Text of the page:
Return the constitutional provision to the Law on Personal Data Protection


Legal restriction enabling the police, information agencies or private companies to enter the privacy of citizens only when it is prescribed by law has been deleted from the Bill of the Law on Personal Data Protection. The Bill was adopted by the Government of Serbia at its session on 24 September and it is currently in the parliamentary procedure.

Following Article 23 of the new European General Data Protection Regulation – GDPR, Article 40 of the Draft which was an object of public debate since 1 December 2017, explicitly stipulated that the citizens’ rights related to insight, deletion, change and other measures of control over the processing of their data ‘may be restricted by law’ in cases such as: protection of national security, defense, public safety, rights and freedoms of others, etc.

However, the obligation of such restriction being prescribed by law was deleted from the Bill submitted to the Parliament for adoption. This would practically mean that state bodies or private companies processing personal data of citizens may restrict the rights of citizens arbitrarily and without any explicit legal authorization.

Wording which makes everyone processing personal data of citizens obligated to act in line with law is not a phrase which can be omitted because the obligations of processors are implied. On the contrary, a random restriction of rights can be prevented only by an explicit provision of the law which strictly defines when processor may restrict the rights of citizens.

This obligation is also a part of Article 42 of the Constitution of the Republic of Serbia, stating that collecting, keeping, processing and using personal data is regulated by law (paragraph 2), as well as that ‘everyone shall have the right to be informed about personal data collected about them, in accordance with the law, and the right to court protection in case of their abuse’ (paragraph 4).

We wish to remind that this is not the first time that our legal system includes a solution contrary to constitutional provisions. Namely, on 30 May 2012, at the proposal of the Commissioner for Information of Public Importance and Personal Data Protection, the Constitutional Court passed a decision determining that parts of Articles 12, 13, and 14 of the current Law on Protection of Personal Data are not compliant with the Constitution of the Republic of Serbia because they enable restricting the rights of citizens based on ‘another regulation’. Having in mind Article 42 of the Constitution, the Constitutional Court concluded that only ‘law can regulate collecting, keeping, processing and using of data’, therefore any option of regulating this field based on ‘another regulation’ is unconstitutional.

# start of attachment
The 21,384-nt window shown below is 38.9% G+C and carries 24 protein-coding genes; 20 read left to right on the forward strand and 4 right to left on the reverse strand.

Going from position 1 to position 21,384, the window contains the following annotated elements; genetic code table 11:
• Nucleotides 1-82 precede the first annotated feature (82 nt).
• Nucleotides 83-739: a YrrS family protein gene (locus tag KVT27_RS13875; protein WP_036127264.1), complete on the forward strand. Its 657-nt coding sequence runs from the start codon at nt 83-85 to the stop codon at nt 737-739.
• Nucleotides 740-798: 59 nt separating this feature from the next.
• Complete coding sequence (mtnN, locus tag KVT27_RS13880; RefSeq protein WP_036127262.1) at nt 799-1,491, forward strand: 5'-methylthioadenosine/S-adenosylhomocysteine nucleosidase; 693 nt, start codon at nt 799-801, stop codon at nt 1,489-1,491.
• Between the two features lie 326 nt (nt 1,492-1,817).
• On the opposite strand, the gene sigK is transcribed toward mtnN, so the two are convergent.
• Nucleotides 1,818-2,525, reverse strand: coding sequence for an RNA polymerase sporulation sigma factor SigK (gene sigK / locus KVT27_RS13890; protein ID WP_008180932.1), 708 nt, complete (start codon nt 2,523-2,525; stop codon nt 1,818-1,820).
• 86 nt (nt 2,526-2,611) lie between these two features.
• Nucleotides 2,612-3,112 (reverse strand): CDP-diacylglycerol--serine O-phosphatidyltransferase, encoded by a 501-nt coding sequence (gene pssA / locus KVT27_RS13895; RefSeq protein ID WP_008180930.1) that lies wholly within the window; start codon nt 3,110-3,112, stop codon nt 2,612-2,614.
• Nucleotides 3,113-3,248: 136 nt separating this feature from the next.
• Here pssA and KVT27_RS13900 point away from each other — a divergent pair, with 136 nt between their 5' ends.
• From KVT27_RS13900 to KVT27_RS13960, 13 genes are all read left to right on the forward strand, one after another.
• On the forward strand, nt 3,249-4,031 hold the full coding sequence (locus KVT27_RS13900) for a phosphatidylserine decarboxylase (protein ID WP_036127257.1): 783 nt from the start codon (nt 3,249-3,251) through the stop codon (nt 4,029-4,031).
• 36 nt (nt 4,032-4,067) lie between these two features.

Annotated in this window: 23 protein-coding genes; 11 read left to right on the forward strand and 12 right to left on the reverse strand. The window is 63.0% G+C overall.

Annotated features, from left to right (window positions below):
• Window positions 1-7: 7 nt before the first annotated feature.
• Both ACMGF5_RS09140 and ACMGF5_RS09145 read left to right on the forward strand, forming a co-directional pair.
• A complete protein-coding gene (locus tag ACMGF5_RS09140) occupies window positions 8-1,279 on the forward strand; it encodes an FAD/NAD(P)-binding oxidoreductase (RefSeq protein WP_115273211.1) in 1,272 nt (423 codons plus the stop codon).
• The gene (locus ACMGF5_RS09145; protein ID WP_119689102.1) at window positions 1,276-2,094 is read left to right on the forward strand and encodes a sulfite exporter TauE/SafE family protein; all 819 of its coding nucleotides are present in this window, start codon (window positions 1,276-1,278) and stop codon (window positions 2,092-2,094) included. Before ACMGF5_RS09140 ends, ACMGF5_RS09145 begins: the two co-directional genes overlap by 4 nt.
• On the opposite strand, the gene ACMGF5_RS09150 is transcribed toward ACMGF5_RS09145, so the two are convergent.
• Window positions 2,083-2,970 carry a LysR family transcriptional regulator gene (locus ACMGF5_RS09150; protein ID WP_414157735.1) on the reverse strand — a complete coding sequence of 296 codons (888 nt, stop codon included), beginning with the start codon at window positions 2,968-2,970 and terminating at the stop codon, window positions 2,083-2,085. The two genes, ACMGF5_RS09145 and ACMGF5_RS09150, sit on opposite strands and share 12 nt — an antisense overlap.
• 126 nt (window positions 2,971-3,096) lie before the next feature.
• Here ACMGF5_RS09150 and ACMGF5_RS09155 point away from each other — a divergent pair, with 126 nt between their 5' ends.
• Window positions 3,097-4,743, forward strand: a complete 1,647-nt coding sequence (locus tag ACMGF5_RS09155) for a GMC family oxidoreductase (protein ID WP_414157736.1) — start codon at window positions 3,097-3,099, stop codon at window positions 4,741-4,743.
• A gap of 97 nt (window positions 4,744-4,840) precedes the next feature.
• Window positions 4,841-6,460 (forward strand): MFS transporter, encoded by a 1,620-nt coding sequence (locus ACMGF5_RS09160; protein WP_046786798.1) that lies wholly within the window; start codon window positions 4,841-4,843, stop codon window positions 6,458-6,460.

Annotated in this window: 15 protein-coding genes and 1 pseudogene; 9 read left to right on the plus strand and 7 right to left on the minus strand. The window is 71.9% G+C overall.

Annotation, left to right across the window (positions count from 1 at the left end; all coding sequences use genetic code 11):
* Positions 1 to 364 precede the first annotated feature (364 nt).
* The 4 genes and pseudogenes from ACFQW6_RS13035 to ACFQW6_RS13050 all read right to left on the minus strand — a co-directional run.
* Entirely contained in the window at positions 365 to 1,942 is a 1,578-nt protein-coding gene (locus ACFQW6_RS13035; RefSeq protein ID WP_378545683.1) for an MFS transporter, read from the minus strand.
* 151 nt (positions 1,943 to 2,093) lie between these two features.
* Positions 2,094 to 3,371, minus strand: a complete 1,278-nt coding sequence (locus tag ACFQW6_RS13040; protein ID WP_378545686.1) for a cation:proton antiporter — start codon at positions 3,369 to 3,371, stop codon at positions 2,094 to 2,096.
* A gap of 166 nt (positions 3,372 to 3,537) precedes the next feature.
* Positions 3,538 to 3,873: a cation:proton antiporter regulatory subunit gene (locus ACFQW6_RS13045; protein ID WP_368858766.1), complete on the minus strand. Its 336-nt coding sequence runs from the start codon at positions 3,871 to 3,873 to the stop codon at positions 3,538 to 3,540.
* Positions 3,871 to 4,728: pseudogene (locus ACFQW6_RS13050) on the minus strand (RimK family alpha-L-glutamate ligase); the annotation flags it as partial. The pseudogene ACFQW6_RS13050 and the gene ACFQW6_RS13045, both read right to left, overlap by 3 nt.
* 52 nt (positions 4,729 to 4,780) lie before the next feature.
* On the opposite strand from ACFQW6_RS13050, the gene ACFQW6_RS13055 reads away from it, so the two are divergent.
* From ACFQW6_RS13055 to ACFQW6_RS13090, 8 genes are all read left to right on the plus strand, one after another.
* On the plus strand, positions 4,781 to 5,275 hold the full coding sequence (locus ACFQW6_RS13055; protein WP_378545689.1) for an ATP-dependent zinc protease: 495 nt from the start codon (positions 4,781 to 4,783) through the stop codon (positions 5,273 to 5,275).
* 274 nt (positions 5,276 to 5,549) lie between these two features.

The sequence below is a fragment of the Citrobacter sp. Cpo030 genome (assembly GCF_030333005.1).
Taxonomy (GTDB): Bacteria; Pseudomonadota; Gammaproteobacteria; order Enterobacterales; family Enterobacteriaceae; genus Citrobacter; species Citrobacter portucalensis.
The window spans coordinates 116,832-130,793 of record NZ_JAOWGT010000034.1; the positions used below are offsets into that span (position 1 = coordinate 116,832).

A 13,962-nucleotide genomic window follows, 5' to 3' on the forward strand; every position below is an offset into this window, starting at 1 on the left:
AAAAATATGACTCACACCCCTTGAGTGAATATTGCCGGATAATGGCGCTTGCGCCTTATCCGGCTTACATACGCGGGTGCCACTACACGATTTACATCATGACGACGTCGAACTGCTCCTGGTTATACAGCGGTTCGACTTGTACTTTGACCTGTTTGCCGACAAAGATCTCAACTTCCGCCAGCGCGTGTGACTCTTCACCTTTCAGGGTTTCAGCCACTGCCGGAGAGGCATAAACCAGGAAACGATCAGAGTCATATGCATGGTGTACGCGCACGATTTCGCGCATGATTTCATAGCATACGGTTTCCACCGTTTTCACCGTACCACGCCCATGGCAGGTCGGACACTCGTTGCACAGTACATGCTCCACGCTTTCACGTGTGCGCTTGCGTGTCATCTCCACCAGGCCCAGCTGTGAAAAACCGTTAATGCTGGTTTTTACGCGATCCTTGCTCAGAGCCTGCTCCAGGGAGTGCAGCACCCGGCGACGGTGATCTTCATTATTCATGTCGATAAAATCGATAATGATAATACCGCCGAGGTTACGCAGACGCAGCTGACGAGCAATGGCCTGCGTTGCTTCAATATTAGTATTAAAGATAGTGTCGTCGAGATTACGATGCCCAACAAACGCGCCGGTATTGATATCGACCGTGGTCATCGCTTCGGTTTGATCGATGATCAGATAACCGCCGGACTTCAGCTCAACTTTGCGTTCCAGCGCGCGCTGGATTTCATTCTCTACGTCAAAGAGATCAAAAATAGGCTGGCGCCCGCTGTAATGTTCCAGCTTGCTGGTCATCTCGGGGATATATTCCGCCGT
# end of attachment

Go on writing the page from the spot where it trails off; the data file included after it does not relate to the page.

Such decision of the Constitutional Court suggests that the new definition of Article 40 of the Bill could face the same fate, too.

Since the restrictions from the Bill are in fact copied from the GDPR, it is important to understand the intention of the European legislator. Namely, the new regulatory framework primarily enabled the EU member states to, in their own regulations specify restrictions when it comes to the rights of citizens which certainly does not mean that such restrictions are necessary. For example, the overview of laws of the EU member states implementing the GDPR showed that some of them, such as Germany, Austria, Sweden or Croatia either do not have any specific articles referring to restrictions of citizens’ rights or these restrictions are narrowly defined.

The laws on personal data protection in Germany and Austria contain restrictions only in parts referring to data processing for police and defense purposes, purposes of criminal acts investigations, conducting criminal sanctions and similar, whereas the Law on Implementation of the General Data Protection Regulation in Croatia, does not contain articles referring to restrictions of the rights of citizens. Legislators in Sweden left a possibility of passing additional laws to prescribe restrictions of the rights of citizens in the context of Article 23 of the GDPR.

We have been waiting for the new Law on Protection of Personal Data, to be adopted for quite long, because it is supposed to ensure new rights to citizens, such as the right to correction, addition, deletion, restriction of processing and portability of data, just like in the General Data Protection Regulation – GDPR.

Key objections to the Draft during the public debate referred precisely to the structure and wording of the proposed text of the Law, which copied provisions from the European regulation without connection with domestic legal system. In spite of a great criticism coming from experts, civil society organizations and the Commissioner for Information of Public Importance and Personal Data Protection, most objections were not adopted.

Since the Bill has already been submitted for adoption, SHARE Foundation urges the members to use amendment of the Parliament to return to the initial wording of Article 40.

Find more on citizens’ rights guaranteed by a new legislative framework in our Guidebook My data – my rights.